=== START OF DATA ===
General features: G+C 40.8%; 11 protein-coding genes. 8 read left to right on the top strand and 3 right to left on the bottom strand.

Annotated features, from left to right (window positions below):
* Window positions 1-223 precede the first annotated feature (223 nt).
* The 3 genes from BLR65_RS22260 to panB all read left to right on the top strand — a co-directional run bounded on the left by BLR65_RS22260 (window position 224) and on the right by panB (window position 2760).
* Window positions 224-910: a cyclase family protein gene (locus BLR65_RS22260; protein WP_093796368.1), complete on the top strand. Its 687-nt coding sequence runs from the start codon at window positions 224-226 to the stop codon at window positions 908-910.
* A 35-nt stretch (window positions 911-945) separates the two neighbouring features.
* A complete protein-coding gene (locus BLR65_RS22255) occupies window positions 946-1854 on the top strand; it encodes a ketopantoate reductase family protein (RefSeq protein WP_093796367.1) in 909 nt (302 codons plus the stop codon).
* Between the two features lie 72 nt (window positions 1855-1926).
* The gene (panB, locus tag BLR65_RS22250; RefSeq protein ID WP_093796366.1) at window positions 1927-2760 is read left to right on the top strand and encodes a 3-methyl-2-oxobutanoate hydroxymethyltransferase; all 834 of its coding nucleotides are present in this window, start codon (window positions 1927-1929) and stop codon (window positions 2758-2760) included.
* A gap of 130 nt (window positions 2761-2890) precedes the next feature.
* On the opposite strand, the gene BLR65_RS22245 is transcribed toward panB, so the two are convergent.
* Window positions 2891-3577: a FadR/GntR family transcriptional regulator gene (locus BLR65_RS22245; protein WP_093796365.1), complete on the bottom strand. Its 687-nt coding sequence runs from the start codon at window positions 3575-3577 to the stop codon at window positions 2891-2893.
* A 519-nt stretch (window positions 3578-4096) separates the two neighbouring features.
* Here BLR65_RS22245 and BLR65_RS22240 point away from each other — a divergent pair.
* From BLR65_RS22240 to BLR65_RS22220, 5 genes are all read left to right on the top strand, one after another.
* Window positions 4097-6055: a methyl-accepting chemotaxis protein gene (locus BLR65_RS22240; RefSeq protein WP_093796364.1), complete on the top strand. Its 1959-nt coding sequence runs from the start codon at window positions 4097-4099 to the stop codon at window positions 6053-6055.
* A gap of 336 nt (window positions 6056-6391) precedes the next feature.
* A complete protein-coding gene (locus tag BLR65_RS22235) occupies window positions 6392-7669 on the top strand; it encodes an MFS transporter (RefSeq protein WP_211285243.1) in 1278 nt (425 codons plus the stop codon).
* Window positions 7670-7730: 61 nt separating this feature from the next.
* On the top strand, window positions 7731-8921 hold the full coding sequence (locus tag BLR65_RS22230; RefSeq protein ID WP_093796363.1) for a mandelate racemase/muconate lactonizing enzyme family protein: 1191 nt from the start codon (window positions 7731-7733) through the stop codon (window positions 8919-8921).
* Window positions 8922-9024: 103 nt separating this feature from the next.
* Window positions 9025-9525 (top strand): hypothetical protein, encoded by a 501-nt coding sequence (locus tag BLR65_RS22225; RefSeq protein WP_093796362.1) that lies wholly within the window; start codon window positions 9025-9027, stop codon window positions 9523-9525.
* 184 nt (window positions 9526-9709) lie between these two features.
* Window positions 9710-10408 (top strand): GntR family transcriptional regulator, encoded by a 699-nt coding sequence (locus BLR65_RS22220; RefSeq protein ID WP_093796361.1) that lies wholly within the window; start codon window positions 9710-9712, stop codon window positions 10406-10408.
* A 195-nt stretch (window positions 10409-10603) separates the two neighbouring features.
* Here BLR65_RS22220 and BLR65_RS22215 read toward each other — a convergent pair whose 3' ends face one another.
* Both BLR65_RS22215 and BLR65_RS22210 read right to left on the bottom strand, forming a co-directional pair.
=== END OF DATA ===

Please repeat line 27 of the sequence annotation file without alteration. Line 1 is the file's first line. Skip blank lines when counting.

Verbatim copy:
* Both BLR65_RS22215 and BLR65_RS22210 read right to left on the bottom strand, forming a co-directional pair.